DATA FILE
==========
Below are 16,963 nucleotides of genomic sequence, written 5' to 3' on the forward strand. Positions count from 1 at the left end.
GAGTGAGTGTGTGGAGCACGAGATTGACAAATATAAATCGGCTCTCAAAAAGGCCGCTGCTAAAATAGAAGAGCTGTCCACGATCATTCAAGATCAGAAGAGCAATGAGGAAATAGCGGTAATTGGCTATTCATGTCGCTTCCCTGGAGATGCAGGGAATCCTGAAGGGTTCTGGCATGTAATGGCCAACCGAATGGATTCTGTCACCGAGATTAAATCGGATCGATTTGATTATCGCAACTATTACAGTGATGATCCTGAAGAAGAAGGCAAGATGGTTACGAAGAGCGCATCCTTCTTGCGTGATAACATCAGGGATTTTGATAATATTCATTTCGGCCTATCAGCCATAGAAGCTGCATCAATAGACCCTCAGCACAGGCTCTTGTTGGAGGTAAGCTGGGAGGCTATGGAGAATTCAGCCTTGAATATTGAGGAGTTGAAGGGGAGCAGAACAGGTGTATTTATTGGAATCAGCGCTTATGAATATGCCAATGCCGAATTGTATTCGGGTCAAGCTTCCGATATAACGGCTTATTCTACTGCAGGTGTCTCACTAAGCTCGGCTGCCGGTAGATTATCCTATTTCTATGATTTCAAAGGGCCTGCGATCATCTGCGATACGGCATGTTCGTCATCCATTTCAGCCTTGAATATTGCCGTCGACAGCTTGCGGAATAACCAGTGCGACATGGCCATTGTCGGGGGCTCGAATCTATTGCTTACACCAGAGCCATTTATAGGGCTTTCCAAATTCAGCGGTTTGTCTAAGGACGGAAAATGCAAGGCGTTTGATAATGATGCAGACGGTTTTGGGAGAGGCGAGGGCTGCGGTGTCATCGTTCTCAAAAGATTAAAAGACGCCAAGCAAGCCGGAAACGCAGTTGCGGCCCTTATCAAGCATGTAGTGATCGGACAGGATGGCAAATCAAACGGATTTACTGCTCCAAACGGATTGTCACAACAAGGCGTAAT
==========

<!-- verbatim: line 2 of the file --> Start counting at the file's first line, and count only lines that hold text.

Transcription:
GAGTGAGTGTGTGGAGCACGAGATTGACAAATATAAATCGGCTCTCAAAAAGGCCGCTGCTAAAATAGAAGAGCTGTCCACGATCATTCAAGATCAGAAGAGCAATGAGGAAATAGCGGTAATTGGCTATTCATGTCGCTTCCCTGGAGATGCAGGGAATCCTGAAGGGTTCTGGCATGTAATGGCCAACCGAATGGATTCTGTCACCGAGATTAAATCGGATCGATTTGATTATCGCAACTATTACAGTGATGATCCTGAAGAAGAAGGCAAGATGGTTACGAAGAGCGCATCCTTCTTGCGTGATAACATCAGGGATTTTGATAATATTCATTTCGGCCTATCAGCCATAGAAGCTGCATCAATAGACCCTCAGCACAGGCTCTTGTTGGAGGTAAGCTGGGAGGCTATGGAGAATTCAGCCTTGAATATTGAGGAGTTGAAGGGGAGCAGAACAGGTGTATTTATTGGAATCAGCGCTTATGAATATGCCAATGCCGAATTGTATTCGGGTCAAGCTTCCGATATAACGGCTTATTCTACTGCAGGTGTCTCACTAAGCTCGGCTGCCGGTAGATTATCCTATTTCTATGATTTCAAAGGGCCTGCGATCATCTGCGATACGGCATGTTCGTCATCCATTTCAGCCTTGAATATTGCCGTCGACAGCTTGCGGAATAACCAGTGCGACATGGCCATTGTCGGGGGCTCGAATCTATTGCTTACACCAGAGCCATTTATAGGGCTTTCCAAATTCAGCGGTTTGTCTAAGGACGGAAAATGCAAGGCGTTTGATAATGATGCAGACGGTTTTGGGAGAGGCGAGGGCTGCGGTGTCATCGTTCTCAAAAGATTAAAAGACGCCAAGCAAGCCGGAAACGCAGTTGCGGCCCTTATCAAGCATGTAGTGATCGGACAGGATGGCAAATCAAACGGATTTACTGCTCCAAACGGATTGTCACAACAAGGCGTAAT